October 26, 2010
David B. Henry, Ph.D.
University of Illinois at Chicago
The East Bank Club
500 N. Kingsbury, Chicgo 60610
Measuring school-level norms for nonviolent problem-solving
This month’s presenter, David Henry, Ph.D., is Professor of Health Policy and Administration at University of Illinois at Chicago’s Institute for Health Research and Policy. Quoting from the institutes web site: "Dr. Henry studies contextual processes that influence individual behavior, child and adolescent development and psychopathology, and prevention.” He has published numerous articles and book chapters on these topics and has been the principal investigator/co-investigator grants funded by the National Institutes of Health, the Centers for Disease Control and Prevention and others.
Norms of social settings are typically measured by using the mean of individual reports. Investigating norms for nonviolent problem solving, this study assessed the added value of calculating two additional characteristics: the range of acceptable behaviors and the degree of consensus among individuals in each school setting. Using data from 5,386 participants in a violence prevention project (74 classes), this paper illustrates construction of measures based on the Return Potential Model of Norms. In addition, it will report the cross-sectional and longitudinal effects of the range of acceptable behavior and consensus on aggression, beliefs about aggression, self-efficacy for nonviolence, and beliefs about nonviolence. Each aspect of norms measured showed acceptable school-level reliability. Mean approval predicted beliefs about aggression, self efficacy, and beliefs about nonviolence. With school means already in the model, the range of acceptable behaviors predicted additional cross-sectional variance in all four outcomes. Consensus predicted aggression and beliefs about nonviolence beyond other characteristics. Mean approval and consensus had effects on growth in at least one outcome. Discussion focuses on the importance of setting-level measurement and implications for intervention.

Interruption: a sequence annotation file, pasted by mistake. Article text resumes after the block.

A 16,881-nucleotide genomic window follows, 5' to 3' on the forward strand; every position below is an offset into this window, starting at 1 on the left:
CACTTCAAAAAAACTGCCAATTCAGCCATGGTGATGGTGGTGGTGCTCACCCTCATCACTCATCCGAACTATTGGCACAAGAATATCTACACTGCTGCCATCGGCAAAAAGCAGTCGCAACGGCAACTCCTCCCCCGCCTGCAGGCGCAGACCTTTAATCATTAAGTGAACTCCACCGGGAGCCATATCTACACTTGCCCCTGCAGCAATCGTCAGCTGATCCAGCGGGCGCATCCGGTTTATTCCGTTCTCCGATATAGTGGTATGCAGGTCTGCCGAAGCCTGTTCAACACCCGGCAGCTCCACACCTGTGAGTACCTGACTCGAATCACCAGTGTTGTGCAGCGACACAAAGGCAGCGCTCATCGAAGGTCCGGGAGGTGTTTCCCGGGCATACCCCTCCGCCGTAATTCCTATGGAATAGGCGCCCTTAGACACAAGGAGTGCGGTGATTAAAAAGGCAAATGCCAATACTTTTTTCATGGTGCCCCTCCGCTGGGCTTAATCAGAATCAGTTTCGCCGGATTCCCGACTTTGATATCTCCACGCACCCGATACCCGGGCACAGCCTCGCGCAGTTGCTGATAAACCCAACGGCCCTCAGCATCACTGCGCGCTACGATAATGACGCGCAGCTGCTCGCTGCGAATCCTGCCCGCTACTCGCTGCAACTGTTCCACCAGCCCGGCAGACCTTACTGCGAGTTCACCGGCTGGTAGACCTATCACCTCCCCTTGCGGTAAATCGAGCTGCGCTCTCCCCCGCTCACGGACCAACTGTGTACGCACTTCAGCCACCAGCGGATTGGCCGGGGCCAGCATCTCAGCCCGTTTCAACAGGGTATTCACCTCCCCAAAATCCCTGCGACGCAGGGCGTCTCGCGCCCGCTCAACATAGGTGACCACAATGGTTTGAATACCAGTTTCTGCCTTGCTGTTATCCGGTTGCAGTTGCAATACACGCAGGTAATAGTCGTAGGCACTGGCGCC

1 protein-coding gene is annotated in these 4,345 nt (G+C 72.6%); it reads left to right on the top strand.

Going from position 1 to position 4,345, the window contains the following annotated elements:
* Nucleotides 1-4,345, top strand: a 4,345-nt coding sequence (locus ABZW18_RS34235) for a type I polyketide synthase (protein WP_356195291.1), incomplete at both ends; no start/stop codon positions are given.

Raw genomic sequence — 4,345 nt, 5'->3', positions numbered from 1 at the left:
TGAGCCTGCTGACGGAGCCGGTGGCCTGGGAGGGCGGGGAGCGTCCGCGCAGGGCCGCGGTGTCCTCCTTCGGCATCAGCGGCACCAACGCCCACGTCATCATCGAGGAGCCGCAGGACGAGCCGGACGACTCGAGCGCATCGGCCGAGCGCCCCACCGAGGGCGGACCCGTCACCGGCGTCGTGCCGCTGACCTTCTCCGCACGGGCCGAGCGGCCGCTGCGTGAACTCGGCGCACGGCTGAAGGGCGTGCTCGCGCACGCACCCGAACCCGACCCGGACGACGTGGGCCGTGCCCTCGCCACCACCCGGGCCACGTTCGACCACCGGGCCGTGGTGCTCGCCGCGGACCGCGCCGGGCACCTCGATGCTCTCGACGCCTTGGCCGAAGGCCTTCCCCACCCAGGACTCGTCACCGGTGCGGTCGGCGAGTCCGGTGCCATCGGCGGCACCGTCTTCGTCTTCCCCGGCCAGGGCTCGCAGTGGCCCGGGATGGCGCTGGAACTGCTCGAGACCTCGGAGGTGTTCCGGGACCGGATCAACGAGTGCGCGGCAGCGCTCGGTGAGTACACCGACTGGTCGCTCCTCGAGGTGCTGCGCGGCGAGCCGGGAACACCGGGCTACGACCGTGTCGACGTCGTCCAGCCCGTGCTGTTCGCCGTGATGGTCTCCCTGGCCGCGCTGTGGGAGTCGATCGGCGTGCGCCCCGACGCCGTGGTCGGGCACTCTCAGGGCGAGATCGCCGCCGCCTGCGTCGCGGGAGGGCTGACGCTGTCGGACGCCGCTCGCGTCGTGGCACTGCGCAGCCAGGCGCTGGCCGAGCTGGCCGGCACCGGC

Lunch is $30 for CCASA members, $35 for non-members. Non-members, join the chapter for a year for only $15 and get the discount plus all of the other benefits of membership! As usual, the LucileDerrick Fund will purchase a limited number of tickets for students who wish to attend. If you are a student and would like to take advantage of this offer, please register online below, and contact Gerald Funk, expressing your interest 773-508-3561 or firstname.lastname@example.org